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m_ad
July 24th, 2008, 03:49 PM
After playing mp3s on my new system, I've realized the volume is REALLY low. The volume control (physical knob) is all the way up, the system volume is all the way up, and Audacious' volume is all the way up. Usually this would be unbearable (in my old Windows setup). It's barely loud now.


matt@ubuntu-desktop:~$ lspci | grep Audio
00:10.1 Audio device: nVidia Corporation MCP51 High Definition Audio (rev a2)

if I remember correctly, in my Windows machine my audio controller was something along the lines of "SigmaTel."

In Audacious, the current output plugin is set to PulseAudio output Plugin. Switching to OSS or Alsa does nothing.

benditlikebecker13
July 24th, 2008, 03:59 PM
After playing mp3s on my new system, I've realized the volume is REALLY low. The volume control (physical knob) is all the way up, the system volume is all the way up, and Audacious' volume is all the way up. Usually this would be unbearable (in my old Windows setup). It's barely loud now.


matt@ubuntu-desktop:~$ lspci | grep Audio
00:10.1 Audio device: nVidia Corporation MCP51 High Definition Audio (rev a2)

if I remember correctly, in my Windows machine my audio controller was something along the lines of "SigmaTel."

In Audacious, the current output plugin is set to PulseAudio output Plugin. Switching to OSS or Alsa does nothing.

I just had the same problem. Right click on your volume icon (not left click), open Volume Control Options and you should get a handful of sliders. Mess with any of them that aren't muted and you should be able to fix the problem.

m_ad
July 24th, 2008, 04:03 PM
This worked :lolflag: thanks.

DeMartini
July 24th, 2008, 11:17 PM
Thanks this worked for me as well, kinda silly I didn't think to check that....:guitar:

RequinB4
July 24th, 2008, 11:23 PM
For future reference, putting the PCM level up too high can trade off with sound quality. If you have a problem such as that, just put PCM back down some.

caljohnsmith
July 25th, 2008, 03:30 PM
For future reference, putting the PCM level up too high can trade off with sound quality. If you have a problem such as that, just put PCM back down some.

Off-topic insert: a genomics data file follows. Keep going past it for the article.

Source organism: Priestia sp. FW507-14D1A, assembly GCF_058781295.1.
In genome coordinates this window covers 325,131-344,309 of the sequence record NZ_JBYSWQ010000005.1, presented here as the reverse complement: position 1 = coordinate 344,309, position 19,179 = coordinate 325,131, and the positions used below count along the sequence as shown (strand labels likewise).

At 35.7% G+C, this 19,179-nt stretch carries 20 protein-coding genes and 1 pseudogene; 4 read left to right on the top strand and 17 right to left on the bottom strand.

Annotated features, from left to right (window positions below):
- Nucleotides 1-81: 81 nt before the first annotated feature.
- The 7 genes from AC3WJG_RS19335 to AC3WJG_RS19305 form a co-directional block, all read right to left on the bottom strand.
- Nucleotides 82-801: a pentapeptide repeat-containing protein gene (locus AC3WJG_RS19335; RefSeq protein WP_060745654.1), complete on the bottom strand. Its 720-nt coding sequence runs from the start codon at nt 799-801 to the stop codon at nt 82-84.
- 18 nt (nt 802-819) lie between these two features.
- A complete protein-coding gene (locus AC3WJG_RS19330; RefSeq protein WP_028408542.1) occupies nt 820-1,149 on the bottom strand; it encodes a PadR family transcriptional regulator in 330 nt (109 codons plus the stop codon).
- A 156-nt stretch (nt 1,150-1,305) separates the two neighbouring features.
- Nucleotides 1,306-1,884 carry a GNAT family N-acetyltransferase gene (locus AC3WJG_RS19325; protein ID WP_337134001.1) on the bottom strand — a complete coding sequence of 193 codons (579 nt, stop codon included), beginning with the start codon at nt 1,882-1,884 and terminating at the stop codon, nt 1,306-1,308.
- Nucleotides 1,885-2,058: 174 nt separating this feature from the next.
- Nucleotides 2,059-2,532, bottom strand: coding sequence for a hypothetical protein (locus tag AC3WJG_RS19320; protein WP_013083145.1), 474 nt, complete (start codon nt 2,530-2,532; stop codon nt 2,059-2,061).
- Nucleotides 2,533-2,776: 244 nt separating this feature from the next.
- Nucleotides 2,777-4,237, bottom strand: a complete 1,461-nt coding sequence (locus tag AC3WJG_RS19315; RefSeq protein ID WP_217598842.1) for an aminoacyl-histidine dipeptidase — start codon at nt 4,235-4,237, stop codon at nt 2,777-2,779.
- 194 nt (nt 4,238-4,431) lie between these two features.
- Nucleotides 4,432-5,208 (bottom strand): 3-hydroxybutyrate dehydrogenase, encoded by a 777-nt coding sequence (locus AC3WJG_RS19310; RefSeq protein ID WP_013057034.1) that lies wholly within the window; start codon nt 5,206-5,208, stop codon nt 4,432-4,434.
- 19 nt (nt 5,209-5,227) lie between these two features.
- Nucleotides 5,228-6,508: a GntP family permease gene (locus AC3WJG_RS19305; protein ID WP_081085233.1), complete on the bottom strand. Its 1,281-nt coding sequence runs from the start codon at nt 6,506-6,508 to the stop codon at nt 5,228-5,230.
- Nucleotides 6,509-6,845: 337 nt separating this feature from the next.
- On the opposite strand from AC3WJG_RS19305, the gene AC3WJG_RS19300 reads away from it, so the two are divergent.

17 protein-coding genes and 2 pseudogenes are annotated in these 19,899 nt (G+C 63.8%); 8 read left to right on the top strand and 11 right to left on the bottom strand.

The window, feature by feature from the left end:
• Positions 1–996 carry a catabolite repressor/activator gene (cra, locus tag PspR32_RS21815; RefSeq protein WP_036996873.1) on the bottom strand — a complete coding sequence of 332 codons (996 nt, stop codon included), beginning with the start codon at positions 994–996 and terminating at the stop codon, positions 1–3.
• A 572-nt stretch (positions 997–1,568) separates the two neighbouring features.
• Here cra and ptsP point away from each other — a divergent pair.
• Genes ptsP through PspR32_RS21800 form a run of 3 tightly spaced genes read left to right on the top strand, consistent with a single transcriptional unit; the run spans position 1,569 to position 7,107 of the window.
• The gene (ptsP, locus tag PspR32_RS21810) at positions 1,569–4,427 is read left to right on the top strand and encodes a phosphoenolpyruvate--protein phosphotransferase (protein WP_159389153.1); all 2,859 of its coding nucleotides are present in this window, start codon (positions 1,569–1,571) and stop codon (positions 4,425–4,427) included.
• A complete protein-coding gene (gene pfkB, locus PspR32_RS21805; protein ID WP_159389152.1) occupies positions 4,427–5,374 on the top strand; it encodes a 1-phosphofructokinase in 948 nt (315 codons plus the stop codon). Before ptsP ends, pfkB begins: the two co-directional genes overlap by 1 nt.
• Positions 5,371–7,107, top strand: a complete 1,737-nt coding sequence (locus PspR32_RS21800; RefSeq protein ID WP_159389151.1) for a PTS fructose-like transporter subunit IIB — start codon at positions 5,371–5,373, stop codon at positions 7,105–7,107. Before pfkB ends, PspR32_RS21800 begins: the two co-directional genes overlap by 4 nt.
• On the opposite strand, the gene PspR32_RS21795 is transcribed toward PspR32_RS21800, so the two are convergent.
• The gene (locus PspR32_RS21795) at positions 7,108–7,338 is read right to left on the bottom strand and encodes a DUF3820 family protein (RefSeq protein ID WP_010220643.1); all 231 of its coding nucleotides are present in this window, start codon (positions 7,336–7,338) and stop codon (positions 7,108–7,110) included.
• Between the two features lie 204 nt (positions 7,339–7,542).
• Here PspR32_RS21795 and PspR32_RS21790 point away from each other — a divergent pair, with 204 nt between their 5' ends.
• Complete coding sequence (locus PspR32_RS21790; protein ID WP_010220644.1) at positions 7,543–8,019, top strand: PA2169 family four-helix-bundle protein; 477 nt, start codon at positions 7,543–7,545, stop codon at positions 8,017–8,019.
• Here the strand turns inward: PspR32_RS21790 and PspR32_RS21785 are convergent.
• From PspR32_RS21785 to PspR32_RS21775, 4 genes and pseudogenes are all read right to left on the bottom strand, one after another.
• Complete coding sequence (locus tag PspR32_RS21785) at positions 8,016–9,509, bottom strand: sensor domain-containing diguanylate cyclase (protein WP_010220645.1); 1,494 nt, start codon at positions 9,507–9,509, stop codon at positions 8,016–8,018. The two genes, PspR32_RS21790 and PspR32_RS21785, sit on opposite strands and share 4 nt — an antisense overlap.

And if we want to be really pedantic about it :) , the "magic value" for PCM volume is 74%: anything above 74% means there is digital amplification, which can cause distortion if the original signal is all ready using the full digital dynamic range. Setting PCM < 74% means you are attenuating the digital signal, which there is usually no reason to do since you will achieve better signal-to-noise ratio (SNR) if you just decrease the master volume.

Thus it is usually ideal to set PCM volume at exactly 74%, and use the Master volume to adjust the overall volume. Only in cases where you know your digital sound signal is low, then you can crank PCM volume up higher and you won't get any distortion.

OK, sorry--I'll get off my soapbox and end my pedantic diatribe here. I just can't help being interested in stuff like that since I'm an electrical engineer. :)

drs305
July 25th, 2008, 03:40 PM
Thus it is usually ideal to set PCM volume at exactly 74%, and use the Master volume to adjust the overall volume. Only in cases where you know your digital sound signal is low, then you can crank PCM volume up higher and you won't get any distortion.


And to answer the next question: how do you set 74% when you right click on the speaker but get only slider bars without percentages:

Open 'alsamixer' in terminal, expand it to full screen (at least I have to), use the arrow keys to move to the PCM bar, and adjust it to your wishes.

;-)